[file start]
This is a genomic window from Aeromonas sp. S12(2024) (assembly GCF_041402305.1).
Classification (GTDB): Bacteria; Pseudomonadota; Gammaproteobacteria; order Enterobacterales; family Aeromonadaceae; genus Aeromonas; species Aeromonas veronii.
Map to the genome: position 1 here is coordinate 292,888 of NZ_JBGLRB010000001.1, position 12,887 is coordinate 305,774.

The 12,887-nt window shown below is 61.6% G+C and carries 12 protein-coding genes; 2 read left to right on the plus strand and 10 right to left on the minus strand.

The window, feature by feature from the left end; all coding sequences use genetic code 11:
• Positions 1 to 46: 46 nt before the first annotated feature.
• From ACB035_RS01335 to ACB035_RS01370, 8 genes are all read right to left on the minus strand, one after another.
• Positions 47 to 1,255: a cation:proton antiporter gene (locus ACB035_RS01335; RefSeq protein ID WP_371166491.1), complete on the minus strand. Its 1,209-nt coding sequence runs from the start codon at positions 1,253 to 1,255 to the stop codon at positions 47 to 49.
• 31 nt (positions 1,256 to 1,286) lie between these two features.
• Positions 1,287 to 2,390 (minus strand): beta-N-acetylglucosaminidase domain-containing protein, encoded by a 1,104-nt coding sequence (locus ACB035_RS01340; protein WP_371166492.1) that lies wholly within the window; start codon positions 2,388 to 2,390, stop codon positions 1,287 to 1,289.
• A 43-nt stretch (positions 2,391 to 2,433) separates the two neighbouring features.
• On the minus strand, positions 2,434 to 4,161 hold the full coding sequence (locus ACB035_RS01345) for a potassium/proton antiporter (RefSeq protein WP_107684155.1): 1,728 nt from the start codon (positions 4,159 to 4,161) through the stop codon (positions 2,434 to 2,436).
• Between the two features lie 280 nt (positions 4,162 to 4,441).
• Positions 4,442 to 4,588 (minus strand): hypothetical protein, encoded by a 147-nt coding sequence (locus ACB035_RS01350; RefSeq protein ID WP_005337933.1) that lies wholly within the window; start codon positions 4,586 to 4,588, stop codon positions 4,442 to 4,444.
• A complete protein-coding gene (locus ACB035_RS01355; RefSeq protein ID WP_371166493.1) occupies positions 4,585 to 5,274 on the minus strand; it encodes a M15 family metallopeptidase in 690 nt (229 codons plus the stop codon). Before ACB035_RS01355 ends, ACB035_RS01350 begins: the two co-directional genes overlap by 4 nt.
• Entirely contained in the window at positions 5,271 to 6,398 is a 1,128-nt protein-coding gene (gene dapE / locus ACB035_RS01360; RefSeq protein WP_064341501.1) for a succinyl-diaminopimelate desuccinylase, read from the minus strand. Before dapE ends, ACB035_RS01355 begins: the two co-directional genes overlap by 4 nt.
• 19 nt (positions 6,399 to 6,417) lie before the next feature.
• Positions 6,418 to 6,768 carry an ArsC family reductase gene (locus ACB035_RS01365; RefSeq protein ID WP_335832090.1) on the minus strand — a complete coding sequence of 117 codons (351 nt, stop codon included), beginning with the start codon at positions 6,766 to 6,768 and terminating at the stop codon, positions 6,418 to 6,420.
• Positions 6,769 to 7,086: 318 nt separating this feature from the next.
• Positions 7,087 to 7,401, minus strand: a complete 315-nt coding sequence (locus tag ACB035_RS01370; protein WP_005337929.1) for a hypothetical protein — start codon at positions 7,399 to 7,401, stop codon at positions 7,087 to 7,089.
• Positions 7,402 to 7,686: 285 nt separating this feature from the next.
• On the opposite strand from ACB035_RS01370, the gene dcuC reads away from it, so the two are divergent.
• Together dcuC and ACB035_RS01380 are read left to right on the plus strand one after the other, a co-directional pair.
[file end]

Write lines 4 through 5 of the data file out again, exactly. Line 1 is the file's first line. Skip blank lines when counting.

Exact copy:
The 12,887-nt window shown below is 61.6% G+C and carries 12 protein-coding genes; 2 read left to right on the plus strand and 10 right to left on the minus strand.

The window, feature by feature from the left end; all coding sequences use genetic code 11: